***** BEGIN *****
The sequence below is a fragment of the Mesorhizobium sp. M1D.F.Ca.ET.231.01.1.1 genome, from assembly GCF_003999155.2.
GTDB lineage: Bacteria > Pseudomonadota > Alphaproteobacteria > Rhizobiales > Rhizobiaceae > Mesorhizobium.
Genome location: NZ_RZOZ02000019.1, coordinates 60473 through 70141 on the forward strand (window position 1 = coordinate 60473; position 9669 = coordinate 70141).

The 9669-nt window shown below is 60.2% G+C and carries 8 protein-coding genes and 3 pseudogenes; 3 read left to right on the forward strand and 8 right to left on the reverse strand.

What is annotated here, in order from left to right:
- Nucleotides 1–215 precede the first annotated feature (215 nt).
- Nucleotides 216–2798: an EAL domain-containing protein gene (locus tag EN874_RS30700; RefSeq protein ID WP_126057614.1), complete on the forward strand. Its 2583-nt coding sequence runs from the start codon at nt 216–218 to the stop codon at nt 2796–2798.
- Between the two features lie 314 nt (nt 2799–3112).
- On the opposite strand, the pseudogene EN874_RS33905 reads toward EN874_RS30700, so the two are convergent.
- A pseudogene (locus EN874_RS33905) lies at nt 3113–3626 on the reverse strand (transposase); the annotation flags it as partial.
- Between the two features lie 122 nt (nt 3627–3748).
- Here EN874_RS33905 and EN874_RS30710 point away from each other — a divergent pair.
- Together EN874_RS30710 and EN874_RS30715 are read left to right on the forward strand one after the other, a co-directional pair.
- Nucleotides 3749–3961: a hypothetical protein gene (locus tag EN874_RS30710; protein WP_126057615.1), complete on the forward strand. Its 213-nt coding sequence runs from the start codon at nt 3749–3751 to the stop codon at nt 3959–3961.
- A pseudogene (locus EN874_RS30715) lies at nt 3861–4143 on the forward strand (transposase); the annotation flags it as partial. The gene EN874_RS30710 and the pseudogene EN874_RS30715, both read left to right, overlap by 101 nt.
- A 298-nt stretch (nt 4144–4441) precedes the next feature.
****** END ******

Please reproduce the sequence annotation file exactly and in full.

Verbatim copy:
The sequence below is a fragment of the Mesorhizobium sp. M1D.F.Ca.ET.231.01.1.1 genome, from assembly GCF_003999155.2.
GTDB lineage: Bacteria > Pseudomonadota > Alphaproteobacteria > Rhizobiales > Rhizobiaceae > Mesorhizobium.
Genome location: NZ_RZOZ02000019.1, coordinates 60473 through 70141 on the forward strand (window position 1 = coordinate 60473; position 9669 = coordinate 70141).

The 9669-nt window shown below is 60.2% G+C and carries 8 protein-coding genes and 3 pseudogenes; 3 read left to right on the forward strand and 8 right to left on the reverse strand.

What is annotated here, in order from left to right:
- Nucleotides 1–215 precede the first annotated feature (215 nt).
- Nucleotides 216–2798: an EAL domain-containing protein gene (locus tag EN874_RS30700; RefSeq protein ID WP_126057614.1), complete on the forward strand. Its 2583-nt coding sequence runs from the start codon at nt 216–218 to the stop codon at nt 2796–2798.
- Between the two features lie 314 nt (nt 2799–3112).
- On the opposite strand, the pseudogene EN874_RS33905 reads toward EN874_RS30700, so the two are convergent.
- A pseudogene (locus EN874_RS33905) lies at nt 3113–3626 on the reverse strand (transposase); the annotation flags it as partial.
- Between the two features lie 122 nt (nt 3627–3748).
- Here EN874_RS33905 and EN874_RS30710 point away from each other — a divergent pair.
- Together EN874_RS30710 and EN874_RS30715 are read left to right on the forward strand one after the other, a co-directional pair.
- Nucleotides 3749–3961: a hypothetical protein gene (locus tag EN874_RS30710; protein WP_126057615.1), complete on the forward strand. Its 213-nt coding sequence runs from the start codon at nt 3749–3751 to the stop codon at nt 3959–3961.
- A pseudogene (locus EN874_RS30715) lies at nt 3861–4143 on the forward strand (transposase); the annotation flags it as partial. The gene EN874_RS30710 and the pseudogene EN874_RS30715, both read left to right, overlap by 101 nt.
- A 298-nt stretch (nt 4144–4441) precedes the next feature.